Oldest Croatian Journals: Continuities, Challenges and Future

On 19 October 2022, a symposium entitled Oldest Croatian Journals: Continuities, Challenges and Future was held in the National Hall of the Croatian Academy of Sciences and Arts. The symposium was jointly organized by the Department of Medical Sciences and the Division for the History of Medical Sciences of the Croatian Academy of Sciences and Arts, as well as the Croatian Medical Association. It was dedicated to two Croatian scientific journals which are being published in continuity to this day: Rad HAZU (Rad CASA) initiated in 1867 and Liječnički vjesnik, established in 1877.

From its founding until today, 564 books of the journal Rad CASA were published. Every Academy’s department has its own series within Rad CASA, with all of them respecting the continuous numeration. However, their output varies widely, with some departments much more productive than others. The first presentation about Rad’s history was being held by Martin Kuhar (in co-authorship with Marko Pećina) in which an emphasis was on the socio-political context of the appearance of first Croatian scientific journals in the second half of the twentieth century. The presentation, which was supplanted by statistical data and graphs on Rad’s publishing history, demonstrated that Rad CASA was founded during the intense process of nation-building, when major cultural and scientific institutions in Croatia were established.

A presentation about Rad CASA – Social sciences was held by its editor Dragutin Feletar, who showed the most important data about the journal and the challenges of being editor-in-chief in the contemporary context. The most recent series, Rad CASA – Technical sciences, was being explored by Jelena Bolkovac from the Faculty of Mechanical Engineering and Naval Architecture (in co-authorship with Ivo Senjanović). The authors set out to give a detailed historical overview of what is a long tradition of scientific publishing in the field of technical sciences even before the establishment of Rad CASA – Technical sciences. The editor of Rad CASA – Mathematical sciences, Andrej Dujella, emphasized in his presentation the challenges of fulfilling difficult criteria for the inclusion of the journal in internationally-relevant citation bases. The final lecture dedicated to Rad CASA was given by Marko Pećina (in co-authorship with Vida Demarin) in which impressive data on the 70-year tradition of Rad CASA – Medical sciences were presented, together with the recent efforts by the current editorial board to make the journal internationally visible and to increase its quality.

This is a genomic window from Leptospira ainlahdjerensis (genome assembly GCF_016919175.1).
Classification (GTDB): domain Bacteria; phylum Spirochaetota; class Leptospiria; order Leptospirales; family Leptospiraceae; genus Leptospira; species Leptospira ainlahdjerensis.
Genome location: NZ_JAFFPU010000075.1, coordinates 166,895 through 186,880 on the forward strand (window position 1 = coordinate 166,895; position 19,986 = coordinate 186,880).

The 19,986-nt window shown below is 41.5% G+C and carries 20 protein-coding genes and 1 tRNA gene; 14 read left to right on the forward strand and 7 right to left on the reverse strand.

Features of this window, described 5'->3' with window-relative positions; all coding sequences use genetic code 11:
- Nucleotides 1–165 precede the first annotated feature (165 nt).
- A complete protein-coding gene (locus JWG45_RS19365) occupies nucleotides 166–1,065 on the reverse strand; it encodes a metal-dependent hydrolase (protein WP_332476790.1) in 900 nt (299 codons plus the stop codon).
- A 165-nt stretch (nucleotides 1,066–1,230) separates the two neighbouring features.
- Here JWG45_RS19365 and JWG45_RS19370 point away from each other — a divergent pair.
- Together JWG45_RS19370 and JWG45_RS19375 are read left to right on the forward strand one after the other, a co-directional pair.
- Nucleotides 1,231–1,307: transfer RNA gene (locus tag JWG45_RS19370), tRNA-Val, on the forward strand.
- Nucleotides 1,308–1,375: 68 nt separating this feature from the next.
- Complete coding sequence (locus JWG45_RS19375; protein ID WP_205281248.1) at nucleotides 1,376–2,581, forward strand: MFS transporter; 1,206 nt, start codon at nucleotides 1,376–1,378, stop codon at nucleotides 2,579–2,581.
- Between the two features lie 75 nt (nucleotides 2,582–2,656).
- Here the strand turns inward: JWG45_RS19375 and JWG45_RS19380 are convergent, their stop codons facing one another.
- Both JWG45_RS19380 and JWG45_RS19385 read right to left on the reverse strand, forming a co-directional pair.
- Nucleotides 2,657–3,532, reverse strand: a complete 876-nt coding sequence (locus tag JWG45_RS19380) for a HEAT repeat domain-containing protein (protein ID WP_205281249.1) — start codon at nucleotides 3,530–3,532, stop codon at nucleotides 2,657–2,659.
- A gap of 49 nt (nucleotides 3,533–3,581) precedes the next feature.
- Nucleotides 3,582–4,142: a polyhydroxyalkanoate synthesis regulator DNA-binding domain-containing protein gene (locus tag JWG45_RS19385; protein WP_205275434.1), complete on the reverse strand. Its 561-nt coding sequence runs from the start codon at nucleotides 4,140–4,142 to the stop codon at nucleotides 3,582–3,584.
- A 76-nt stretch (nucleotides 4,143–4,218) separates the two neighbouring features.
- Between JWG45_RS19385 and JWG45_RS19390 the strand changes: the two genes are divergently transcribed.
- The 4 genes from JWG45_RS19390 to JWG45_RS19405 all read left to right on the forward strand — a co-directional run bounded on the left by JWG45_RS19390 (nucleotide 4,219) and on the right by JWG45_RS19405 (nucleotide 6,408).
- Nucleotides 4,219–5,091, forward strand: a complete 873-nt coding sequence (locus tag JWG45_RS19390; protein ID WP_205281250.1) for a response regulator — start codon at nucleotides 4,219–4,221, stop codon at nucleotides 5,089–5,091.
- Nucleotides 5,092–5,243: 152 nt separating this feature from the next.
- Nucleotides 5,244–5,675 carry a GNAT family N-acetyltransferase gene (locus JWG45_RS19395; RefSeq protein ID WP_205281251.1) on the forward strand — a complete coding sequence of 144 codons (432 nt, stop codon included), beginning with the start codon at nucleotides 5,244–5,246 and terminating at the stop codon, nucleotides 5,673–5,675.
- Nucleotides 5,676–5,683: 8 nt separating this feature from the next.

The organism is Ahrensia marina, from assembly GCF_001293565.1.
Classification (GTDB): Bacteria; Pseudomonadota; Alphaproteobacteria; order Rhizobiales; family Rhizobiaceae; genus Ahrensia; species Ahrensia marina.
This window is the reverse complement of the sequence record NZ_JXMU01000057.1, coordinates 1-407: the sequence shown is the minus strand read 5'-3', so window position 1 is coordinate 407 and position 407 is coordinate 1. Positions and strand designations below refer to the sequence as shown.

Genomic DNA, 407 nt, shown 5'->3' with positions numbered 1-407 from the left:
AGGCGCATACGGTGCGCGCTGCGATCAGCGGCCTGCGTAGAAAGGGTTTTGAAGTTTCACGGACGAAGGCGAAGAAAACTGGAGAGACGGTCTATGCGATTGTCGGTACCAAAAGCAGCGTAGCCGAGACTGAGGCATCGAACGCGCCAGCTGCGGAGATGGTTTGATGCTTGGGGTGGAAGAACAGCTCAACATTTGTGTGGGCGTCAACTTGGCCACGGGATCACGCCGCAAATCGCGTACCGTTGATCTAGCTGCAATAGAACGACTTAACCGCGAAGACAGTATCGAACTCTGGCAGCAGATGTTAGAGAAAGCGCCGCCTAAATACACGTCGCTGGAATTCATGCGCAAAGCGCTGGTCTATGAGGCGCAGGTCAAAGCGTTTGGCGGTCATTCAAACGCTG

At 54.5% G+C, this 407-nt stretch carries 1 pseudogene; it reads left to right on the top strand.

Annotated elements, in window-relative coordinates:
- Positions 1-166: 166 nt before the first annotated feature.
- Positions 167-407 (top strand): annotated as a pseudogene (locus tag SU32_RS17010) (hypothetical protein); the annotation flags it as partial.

The second part of the symposium was dedicated to Liječnički vjesnik, the official bulletin of the Croatian Medical Association. Given the fact that the journal was established 40 years before the School of Medicine in Zagreb was opened in 1917, the journal performed a crucial role in the dissemination of medical knowledge among physicians, their class struggles and in the development of Croatian medical terminology.

Its current editor, Branimir Anić, gave a presentation about the mission and the role of Liječnički vjesnik, which was (and still is) an indispensable literature for generations of Croatian physicians. Anić forcefully argued for the need to preserve a nationally-relevant general medical journal as a reflection of local professional and scientific problems, as well as a platform for younger researchers learning their trade in scientific writing. From a similar viewpoint, but with more emphasis on medical education, Nada Čikeš gave a presentation on Liječnički vjesnik based on her substantial experience as its editor (from 1992 to 2005). As an expert in contemporary European regulations and trends regarding the scientific publishing, Čikeš also contributed to the discussion regarding the limitations of metric data in evaluating the quality of individual journals. The final two lectures were devoted to the historical aspects of Liječnički vjesnik. Stella Fatović-Ferenčić gave a visually rich presentation in which she traced the diachronic changes in its editorial practices, contextualized main features which were slowly added throughout its history and presented data on the sometimes-neglected elements which ultimately form an identity of a journal. Silvija Brkić Midžić argued about the importance of visual elements of the journal by critically evaluating its past practices in this aspect, and by carefully examining the balance between aesthetic and functional criteria when designing the front page of the journal.

Taken as a whole, the symposium was devoted to two extremely important scientific journals in Croatia, their continuity and development, but also the challenges which their editorial boards need to tackle in order to secure their long-term relevance and survival. The rich discussion at the end of the symposium demonstrated the depth of other, still unexplored topics, which will hopefully stimulate future public events about these or some other journals and their place within Croatian as well as European scientific community.

Martin Kuhar